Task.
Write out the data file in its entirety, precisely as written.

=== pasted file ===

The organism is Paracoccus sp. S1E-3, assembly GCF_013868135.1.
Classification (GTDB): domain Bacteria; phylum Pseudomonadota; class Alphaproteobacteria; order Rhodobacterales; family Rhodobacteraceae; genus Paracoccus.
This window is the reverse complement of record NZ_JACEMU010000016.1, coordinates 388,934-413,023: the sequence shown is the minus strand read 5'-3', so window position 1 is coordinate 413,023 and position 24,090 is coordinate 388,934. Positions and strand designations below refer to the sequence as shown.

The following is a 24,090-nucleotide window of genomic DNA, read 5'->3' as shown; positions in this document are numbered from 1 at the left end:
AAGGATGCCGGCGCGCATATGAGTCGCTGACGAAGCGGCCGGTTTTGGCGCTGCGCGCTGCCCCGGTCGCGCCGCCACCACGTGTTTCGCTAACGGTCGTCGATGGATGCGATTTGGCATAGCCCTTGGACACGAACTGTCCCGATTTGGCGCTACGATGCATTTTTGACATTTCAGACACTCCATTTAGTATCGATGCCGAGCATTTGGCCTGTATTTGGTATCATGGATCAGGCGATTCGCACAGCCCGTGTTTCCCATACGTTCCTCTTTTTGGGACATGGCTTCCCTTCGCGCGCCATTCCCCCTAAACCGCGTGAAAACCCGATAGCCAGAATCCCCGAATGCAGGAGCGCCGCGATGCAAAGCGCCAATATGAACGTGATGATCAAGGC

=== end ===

The organism is Paracoccus sp. S1E-3, assembly GCF_013868135.1.
Classification (GTDB): domain Bacteria; phylum Pseudomonadota; class Alphaproteobacteria; order Rhodobacterales; family Rhodobacteraceae; genus Paracoccus.
This window is the reverse complement of record NZ_JACEMU010000016.1, coordinates 388,934-413,023: the sequence shown is the minus strand read 5'-3', so window position 1 is coordinate 413,023 and position 24,090 is coordinate 388,934. Positions and strand designations below refer to the sequence as shown.

The following is a 24,090-nucleotide window of genomic DNA, read 5'->3' as shown; positions in this document are numbered from 1 at the left end:
AAGGATGCCGGCGCGCATATGAGTCGCTGACGAAGCGGCCGGTTTTGGCGCTGCGCGCTGCCCCGGTCGCGCCGCCACCACGTGTTTCGCTAACGGTCGTCGATGGATGCGATTTGGCATAGCCCTTGGACACGAACTGTCCCGATTTGGCGCTACGATGCATTTTTGACATTTCAGACACTCCATTTAGTATCGATGCCGAGCATTTGGCCTGTATTTGGTATCATGGATCAGGCGATTCGCACAGCCCGTGTTTCCCATACGTTCCTCTTTTTGGGACATGGCTTCCCTTCGCGCGCCATTCCCCCTAAACCGCGTGAAAACCCGATAGCCAGAATCCCCGAATGCAGGAGCGCCGCGATGCAAAGCGCCAATATGAACGTGATGATCAAGGC